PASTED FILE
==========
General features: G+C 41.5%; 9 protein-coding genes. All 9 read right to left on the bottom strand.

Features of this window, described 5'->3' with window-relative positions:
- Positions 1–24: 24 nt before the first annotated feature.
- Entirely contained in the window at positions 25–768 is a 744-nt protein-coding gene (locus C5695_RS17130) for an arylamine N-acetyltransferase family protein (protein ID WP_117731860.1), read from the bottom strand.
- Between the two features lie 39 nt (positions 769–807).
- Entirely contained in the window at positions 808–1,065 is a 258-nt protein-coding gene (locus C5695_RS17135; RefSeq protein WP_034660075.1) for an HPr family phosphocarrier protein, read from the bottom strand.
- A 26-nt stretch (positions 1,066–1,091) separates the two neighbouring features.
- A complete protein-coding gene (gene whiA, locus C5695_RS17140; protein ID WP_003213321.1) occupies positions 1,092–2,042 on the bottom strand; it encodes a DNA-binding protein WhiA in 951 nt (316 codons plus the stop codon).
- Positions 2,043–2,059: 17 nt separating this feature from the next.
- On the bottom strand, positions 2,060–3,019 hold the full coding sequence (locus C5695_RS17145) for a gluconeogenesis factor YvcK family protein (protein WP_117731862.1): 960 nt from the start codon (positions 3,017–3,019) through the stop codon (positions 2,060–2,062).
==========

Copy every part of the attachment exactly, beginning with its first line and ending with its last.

General features: G+C 41.5%; 9 protein-coding genes. All 9 read right to left on the bottom strand.

Features of this window, described 5'->3' with window-relative positions:
- Positions 1–24: 24 nt before the first annotated feature.
- Entirely contained in the window at positions 25–768 is a 744-nt protein-coding gene (locus C5695_RS17130) for an arylamine N-acetyltransferase family protein (protein ID WP_117731860.1), read from the bottom strand.
- Between the two features lie 39 nt (positions 769–807).
- Entirely contained in the window at positions 808–1,065 is a 258-nt protein-coding gene (locus C5695_RS17135; RefSeq protein WP_034660075.1) for an HPr family phosphocarrier protein, read from the bottom strand.
- A 26-nt stretch (positions 1,066–1,091) separates the two neighbouring features.
- A complete protein-coding gene (gene whiA, locus C5695_RS17140; protein ID WP_003213321.1) occupies positions 1,092–2,042 on the bottom strand; it encodes a DNA-binding protein WhiA in 951 nt (316 codons plus the stop codon).
- Positions 2,043–2,059: 17 nt separating this feature from the next.
- On the bottom strand, positions 2,060–3,019 hold the full coding sequence (locus C5695_RS17145) for a gluconeogenesis factor YvcK family protein (protein WP_117731862.1): 960 nt from the start codon (positions 3,017–3,019) through the stop codon (positions 2,060–2,062).